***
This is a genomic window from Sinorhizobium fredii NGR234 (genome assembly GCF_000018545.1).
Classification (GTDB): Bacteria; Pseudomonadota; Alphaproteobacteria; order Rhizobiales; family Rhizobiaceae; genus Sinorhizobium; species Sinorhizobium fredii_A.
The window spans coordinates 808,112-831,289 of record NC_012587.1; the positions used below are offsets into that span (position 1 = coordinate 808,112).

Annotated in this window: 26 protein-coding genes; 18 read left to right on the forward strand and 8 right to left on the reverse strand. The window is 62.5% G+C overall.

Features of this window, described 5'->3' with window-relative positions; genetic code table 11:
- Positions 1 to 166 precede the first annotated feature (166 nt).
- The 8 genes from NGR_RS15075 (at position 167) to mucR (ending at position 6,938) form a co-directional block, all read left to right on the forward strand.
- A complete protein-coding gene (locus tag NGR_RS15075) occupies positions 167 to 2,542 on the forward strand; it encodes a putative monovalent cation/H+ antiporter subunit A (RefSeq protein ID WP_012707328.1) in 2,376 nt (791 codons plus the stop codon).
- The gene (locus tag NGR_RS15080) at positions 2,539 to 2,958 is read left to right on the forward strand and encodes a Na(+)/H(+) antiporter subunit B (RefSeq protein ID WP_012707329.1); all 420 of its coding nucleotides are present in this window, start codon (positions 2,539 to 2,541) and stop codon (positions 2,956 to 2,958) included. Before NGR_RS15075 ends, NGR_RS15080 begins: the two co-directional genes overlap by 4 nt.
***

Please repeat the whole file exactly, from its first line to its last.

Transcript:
This is a genomic window from Sinorhizobium fredii NGR234 (genome assembly GCF_000018545.1).
Classification (GTDB): Bacteria; Pseudomonadota; Alphaproteobacteria; order Rhizobiales; family Rhizobiaceae; genus Sinorhizobium; species Sinorhizobium fredii_A.
The window spans coordinates 808,112-831,289 of record NC_012587.1; the positions used below are offsets into that span (position 1 = coordinate 808,112).

Annotated in this window: 26 protein-coding genes; 18 read left to right on the forward strand and 8 right to left on the reverse strand. The window is 62.5% G+C overall.

Features of this window, described 5'->3' with window-relative positions; genetic code table 11:
- Positions 1 to 166 precede the first annotated feature (166 nt).
- The 8 genes from NGR_RS15075 (at position 167) to mucR (ending at position 6,938) form a co-directional block, all read left to right on the forward strand.
- A complete protein-coding gene (locus tag NGR_RS15075) occupies positions 167 to 2,542 on the forward strand; it encodes a putative monovalent cation/H+ antiporter subunit A (RefSeq protein ID WP_012707328.1) in 2,376 nt (791 codons plus the stop codon).
- The gene (locus tag NGR_RS15080) at positions 2,539 to 2,958 is read left to right on the forward strand and encodes a Na(+)/H(+) antiporter subunit B (RefSeq protein ID WP_012707329.1); all 420 of its coding nucleotides are present in this window, start codon (positions 2,539 to 2,541) and stop codon (positions 2,956 to 2,958) included. Before NGR_RS15075 ends, NGR_RS15080 begins: the two co-directional genes overlap by 4 nt.